Dec. 13, 2013
/PRNewswire-USNewswire/ -- Lawsuits filed in
last week are calling for the personhood recognition of chimpanzees, drawing attention to the use of animals in captivity. Personhood
warns that this denigrates the value of human life, particularly in the womb.
"The most dangerous flaw in these lawsuits is the premise that personhood is based on cognitive abilities. Cognition or self-awareness is not a standard to determine personhood. If that were so, some disabled people, infants, and elderly determined to have fewer cognitive abilities than others could be labeled non-persons," explained
spokeswoman. "Personhood is not based upon intelligence, location, size, development, appearance, color, or sex. All human beings are persons, with dignity and rights – being a human is enough."
Notably, the failed lawsuits, which are now on appeal, were filed in
, which has been called the "abortion capital" of
the United States
with nearly double the national average of abortions. Despite statistics showing a nearly 1:1 ratio of abortions to live births, NYC Mayor-elect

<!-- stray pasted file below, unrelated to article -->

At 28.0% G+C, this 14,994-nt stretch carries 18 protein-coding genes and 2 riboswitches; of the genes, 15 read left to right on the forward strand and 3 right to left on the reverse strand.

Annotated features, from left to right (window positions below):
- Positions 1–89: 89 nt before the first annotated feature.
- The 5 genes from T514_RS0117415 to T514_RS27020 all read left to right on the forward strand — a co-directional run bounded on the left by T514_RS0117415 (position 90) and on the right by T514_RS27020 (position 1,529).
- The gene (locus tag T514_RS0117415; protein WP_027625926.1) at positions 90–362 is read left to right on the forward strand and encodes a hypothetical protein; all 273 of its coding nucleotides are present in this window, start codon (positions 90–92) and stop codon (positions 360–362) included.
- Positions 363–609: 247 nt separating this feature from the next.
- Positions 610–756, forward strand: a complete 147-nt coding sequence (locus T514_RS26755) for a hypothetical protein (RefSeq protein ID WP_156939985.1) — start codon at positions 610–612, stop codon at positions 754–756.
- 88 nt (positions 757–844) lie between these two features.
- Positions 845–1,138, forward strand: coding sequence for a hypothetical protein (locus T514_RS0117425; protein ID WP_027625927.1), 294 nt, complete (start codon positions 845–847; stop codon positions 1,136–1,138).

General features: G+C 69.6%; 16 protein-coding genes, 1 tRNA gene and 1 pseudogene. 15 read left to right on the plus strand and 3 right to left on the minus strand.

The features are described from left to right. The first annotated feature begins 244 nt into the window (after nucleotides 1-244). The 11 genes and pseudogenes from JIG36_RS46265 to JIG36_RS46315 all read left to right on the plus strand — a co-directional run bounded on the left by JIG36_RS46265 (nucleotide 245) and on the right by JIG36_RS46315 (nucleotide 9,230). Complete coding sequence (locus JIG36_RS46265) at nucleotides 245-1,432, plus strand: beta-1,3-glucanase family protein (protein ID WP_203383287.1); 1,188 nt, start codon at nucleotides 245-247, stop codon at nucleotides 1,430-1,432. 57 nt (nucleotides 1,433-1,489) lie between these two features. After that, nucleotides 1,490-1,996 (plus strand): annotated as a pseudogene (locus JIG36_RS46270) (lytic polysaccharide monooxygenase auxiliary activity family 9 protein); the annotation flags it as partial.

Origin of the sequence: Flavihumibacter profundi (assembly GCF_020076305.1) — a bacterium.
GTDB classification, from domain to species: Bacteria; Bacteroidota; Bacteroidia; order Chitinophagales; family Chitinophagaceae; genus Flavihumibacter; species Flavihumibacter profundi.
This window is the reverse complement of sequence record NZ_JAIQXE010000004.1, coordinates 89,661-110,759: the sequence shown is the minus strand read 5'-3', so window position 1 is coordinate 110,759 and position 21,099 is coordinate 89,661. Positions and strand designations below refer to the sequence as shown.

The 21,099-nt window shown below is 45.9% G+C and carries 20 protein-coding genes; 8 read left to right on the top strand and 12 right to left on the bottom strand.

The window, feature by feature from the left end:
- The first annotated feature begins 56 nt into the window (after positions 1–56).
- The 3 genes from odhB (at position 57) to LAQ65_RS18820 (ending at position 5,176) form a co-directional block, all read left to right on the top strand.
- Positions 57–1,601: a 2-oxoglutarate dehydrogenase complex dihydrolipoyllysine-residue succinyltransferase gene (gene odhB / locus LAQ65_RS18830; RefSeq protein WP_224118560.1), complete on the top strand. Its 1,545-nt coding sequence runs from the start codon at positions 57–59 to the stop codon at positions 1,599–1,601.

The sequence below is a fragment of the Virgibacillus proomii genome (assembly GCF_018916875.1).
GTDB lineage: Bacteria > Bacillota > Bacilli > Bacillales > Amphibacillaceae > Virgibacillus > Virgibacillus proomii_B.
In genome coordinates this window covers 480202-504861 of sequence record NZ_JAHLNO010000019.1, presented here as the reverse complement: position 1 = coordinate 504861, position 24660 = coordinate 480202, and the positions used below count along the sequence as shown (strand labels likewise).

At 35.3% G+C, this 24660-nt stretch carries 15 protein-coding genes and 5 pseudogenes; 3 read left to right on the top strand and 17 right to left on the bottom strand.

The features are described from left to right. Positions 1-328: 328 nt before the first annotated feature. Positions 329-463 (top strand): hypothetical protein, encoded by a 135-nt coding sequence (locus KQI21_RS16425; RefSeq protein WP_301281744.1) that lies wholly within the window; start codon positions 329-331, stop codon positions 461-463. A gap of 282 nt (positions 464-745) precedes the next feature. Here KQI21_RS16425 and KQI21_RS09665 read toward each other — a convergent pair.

Bill de Blasio
has vowed to increase access to abortions.
Mason continued: "It is nothing short of outrageous to consider personhood for animals when human beings in the womb are being denied their personhood rights. While animal abuse is a serious issue, it should not be promoted over the more immediate need: to stop the killing of millions of innocent baby boys and baby girls in
the United States
, the adjunct professor at a Catholic law school who filed the lawsuit, has been quoted as saying that he saw no difference between a chimpanzee and his four-and-a-half-year-old son. Taking a page from
, the nation's foremost enemy of personhood for all members of the human family,
has become another voice clamoring for the dehumanization of people deemed "lesser" than himself.
"While of course it is important to be kind to animals, and treat them well, charity begins at home. Let's value the rights of our own kind and protect other innocent human beings first and foremost," concluded Mason.